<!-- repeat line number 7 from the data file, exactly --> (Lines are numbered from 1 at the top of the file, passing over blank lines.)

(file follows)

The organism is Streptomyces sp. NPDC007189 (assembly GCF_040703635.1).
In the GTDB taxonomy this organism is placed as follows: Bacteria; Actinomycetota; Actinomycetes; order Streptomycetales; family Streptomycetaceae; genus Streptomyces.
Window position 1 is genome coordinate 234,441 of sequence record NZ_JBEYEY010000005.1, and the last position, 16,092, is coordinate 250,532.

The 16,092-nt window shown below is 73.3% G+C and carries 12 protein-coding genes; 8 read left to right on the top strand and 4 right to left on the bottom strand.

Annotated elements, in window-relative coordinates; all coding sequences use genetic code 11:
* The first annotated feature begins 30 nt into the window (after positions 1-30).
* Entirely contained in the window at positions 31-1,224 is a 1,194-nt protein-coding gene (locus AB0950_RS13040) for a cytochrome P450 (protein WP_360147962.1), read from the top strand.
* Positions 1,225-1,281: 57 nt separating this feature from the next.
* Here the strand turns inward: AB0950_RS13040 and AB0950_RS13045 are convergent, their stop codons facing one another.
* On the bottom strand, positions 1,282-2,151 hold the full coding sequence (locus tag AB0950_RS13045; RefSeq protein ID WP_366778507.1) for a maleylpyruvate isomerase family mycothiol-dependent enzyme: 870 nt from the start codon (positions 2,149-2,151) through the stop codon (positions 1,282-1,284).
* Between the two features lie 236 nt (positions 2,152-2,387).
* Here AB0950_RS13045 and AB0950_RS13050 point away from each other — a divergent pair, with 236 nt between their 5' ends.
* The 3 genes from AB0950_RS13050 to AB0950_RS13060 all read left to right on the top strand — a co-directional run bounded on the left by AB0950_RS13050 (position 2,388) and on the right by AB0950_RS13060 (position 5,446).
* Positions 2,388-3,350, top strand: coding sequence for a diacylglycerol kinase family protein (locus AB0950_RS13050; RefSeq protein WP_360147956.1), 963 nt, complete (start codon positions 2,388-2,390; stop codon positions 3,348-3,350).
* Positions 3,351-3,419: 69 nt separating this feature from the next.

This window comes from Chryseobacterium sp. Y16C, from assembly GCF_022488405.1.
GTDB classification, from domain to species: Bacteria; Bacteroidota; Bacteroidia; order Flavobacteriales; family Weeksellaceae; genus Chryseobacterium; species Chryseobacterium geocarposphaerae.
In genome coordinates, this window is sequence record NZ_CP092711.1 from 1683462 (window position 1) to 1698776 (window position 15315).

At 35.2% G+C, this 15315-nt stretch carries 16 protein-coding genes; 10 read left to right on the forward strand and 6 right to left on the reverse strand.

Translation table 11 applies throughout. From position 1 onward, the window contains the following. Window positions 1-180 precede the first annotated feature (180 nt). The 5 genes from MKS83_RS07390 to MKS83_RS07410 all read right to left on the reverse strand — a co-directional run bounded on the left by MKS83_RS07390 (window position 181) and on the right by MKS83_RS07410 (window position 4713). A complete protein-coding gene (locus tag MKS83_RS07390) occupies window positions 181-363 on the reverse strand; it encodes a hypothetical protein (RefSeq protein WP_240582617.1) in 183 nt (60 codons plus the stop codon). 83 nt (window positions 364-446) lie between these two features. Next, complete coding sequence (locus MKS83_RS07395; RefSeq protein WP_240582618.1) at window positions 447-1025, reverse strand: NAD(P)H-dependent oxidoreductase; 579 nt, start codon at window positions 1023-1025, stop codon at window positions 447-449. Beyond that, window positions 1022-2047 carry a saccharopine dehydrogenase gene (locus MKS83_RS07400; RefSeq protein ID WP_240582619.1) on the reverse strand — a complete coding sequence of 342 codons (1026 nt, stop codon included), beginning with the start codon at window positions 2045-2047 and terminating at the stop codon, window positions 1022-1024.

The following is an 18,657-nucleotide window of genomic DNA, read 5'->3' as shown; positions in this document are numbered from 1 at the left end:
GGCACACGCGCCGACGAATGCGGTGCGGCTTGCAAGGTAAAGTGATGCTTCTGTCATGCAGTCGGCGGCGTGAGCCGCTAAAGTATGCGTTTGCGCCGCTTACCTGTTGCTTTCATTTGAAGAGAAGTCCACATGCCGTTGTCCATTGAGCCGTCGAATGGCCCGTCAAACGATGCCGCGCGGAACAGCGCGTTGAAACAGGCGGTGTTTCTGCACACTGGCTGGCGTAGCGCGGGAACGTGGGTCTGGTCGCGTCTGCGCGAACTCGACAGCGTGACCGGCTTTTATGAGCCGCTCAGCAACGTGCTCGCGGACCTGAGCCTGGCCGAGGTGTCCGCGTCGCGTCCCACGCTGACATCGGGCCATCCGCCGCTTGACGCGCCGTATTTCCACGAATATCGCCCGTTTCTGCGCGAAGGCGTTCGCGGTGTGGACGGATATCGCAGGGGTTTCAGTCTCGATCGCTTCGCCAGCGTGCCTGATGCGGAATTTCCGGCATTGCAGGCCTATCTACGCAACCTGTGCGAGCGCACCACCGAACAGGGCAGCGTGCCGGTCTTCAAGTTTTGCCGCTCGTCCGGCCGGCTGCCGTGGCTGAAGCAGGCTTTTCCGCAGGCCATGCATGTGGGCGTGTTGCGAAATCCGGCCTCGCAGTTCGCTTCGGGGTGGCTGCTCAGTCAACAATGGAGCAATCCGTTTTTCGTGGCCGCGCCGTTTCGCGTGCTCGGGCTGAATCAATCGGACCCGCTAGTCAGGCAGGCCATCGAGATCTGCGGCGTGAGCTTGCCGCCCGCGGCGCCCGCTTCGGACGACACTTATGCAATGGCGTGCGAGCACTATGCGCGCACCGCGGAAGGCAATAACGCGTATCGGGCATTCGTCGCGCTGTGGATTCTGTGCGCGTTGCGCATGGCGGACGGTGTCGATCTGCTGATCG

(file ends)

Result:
* Entirely contained in the window at positions 31-1,224 is a 1,194-nt protein-coding gene (locus AB0950_RS13040) for a cytochrome P450 (protein WP_360147962.1), read from the top strand.